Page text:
• Place the sugar in the TMX bowl and blitz for 2 seconds/speed 10. Add the butter, eggs, flour, baking powder and salt, as well as the coconut and orange blossom water, if using.
  • Mix for 50 seconds/speed 5. Scrape down and mix for another 10 seconds/speed 5.
  • Tip the mixture into the cake tin. If using fruit, arrange on top.
  • Place in the oven and bake for 45 minutes or until a skewer in the middle of the cake comes out clean.

I thought it looked a bit unfinished, plus i still don’t know how to line a baking tray so the edges of my cake look neat, so I covered it with some chocolate icing to hide the bumpy bits. Done!

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Pork Congee (Porridge)

(Recipe adapted from the A Taste of Asia TMX cookbook).

Westerners might be thinking WHY, WHY FOR THE LOVE OF GOD WOULD YOU PUT PORK IN YOUR OATMEAL!!! If you are, calm down. Deep breaths.

Porridge or congee is one of the definitive Asian comfort foods. You start with your base of rice and stock, and then put whatever you feel like in it – dried scallops, fish, pork, chicken, salted egg, the list goes on. And, if you’re feeling under the weather, a plain congee with some Marmite/Vegemite stirred through is awesome. Trust me.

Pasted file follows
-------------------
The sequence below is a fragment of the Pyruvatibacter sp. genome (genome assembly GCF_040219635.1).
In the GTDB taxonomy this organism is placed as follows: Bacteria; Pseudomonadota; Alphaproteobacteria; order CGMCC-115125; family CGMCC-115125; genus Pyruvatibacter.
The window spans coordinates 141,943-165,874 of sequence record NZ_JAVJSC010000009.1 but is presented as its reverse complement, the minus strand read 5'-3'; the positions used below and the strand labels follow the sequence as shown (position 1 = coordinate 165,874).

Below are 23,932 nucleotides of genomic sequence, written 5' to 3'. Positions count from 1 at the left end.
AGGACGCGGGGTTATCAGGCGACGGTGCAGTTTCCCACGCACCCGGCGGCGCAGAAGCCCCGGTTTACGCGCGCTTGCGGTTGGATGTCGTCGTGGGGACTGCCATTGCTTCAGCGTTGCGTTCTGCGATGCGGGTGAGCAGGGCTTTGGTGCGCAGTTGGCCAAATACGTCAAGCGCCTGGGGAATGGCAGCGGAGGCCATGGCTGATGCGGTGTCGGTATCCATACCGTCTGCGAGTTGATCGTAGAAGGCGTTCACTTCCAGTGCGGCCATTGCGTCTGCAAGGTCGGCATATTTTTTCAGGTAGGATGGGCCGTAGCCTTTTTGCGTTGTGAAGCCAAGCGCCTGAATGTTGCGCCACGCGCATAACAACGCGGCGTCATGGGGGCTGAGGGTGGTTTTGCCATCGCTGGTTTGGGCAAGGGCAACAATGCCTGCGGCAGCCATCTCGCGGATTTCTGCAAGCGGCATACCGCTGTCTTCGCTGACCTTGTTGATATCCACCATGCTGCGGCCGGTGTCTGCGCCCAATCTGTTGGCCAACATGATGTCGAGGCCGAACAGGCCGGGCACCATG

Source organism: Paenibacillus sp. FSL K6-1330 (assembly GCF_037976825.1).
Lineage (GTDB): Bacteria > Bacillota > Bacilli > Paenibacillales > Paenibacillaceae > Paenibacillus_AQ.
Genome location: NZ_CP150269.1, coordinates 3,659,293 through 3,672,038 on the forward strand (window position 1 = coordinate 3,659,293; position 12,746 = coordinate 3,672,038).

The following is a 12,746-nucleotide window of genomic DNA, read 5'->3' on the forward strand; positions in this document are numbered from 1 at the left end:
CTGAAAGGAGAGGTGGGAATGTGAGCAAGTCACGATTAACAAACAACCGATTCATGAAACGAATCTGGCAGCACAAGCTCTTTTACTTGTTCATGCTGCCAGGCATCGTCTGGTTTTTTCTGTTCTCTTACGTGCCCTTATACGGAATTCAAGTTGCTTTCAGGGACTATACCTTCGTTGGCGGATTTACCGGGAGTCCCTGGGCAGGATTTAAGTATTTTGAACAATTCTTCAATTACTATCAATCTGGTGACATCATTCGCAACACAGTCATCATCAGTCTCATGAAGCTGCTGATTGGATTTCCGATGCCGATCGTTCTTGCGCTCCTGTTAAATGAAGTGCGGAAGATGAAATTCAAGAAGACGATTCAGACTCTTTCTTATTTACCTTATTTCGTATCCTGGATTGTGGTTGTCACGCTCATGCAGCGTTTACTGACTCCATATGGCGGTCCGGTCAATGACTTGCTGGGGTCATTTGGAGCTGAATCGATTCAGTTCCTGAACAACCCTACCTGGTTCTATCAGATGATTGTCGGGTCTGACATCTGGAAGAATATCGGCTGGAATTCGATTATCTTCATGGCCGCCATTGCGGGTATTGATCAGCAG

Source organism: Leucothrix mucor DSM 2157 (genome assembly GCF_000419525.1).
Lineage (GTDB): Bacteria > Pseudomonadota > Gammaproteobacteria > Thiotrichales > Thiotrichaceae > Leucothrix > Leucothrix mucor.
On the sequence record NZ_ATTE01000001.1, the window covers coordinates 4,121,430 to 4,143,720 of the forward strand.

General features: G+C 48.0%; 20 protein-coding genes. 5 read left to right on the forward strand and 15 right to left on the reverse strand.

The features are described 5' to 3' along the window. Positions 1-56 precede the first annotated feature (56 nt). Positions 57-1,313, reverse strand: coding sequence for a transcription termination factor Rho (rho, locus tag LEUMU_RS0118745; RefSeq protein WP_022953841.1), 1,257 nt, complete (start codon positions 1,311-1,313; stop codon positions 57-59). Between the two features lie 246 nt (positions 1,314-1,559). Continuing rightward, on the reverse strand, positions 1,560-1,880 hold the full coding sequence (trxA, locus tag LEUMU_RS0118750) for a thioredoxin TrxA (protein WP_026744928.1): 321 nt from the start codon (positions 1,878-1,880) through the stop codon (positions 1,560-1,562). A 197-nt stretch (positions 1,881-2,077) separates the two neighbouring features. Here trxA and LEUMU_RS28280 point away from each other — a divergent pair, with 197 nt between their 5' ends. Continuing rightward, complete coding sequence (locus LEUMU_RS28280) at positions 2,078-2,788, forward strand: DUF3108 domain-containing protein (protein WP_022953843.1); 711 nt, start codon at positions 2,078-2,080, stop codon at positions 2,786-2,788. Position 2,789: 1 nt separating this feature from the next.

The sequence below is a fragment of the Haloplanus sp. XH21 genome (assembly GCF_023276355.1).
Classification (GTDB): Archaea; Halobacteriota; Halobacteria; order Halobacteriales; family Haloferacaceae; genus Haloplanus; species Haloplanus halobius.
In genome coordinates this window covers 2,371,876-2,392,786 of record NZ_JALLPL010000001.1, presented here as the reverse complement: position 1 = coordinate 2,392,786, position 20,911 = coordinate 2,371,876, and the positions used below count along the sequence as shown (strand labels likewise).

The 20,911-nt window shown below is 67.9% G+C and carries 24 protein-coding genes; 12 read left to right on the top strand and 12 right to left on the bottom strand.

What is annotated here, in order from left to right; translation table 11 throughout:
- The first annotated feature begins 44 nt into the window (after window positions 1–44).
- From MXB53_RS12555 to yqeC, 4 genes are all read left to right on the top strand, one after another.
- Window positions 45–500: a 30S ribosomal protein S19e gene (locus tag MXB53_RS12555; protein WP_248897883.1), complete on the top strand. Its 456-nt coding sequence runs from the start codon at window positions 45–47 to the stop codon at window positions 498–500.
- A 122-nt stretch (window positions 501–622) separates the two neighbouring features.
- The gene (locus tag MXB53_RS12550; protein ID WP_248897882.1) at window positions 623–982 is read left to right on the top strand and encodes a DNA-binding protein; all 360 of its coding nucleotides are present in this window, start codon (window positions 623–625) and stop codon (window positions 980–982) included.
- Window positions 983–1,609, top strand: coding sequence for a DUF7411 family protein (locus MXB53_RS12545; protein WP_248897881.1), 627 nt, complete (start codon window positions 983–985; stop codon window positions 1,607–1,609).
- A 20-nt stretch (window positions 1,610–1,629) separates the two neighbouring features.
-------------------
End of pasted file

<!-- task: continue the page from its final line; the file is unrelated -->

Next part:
I was stoked to find out that the Thermomix makes the best porridge! The texture was just as I liked, starchy, thick and – with the recipe I followed – super tasty. Best of all, you can leave it to cook while you go off and get other things done, rather than having to stand at the stove stirring, stirring and stirring some more. I realised after we’d walloped the porridge that I didn’t take a good enough photo of the end product, which is a shame. But I’d highly recommend giving this recipe a go so you can see (and taste) for yourself.


200g rice

1.4l water (I put approx 1200g into the TMX bowl, I was too lazy to find a measuring cup)

2 tbsp Dry Stock (you can make your own from this recipe book, but I just used powdered chicken stock)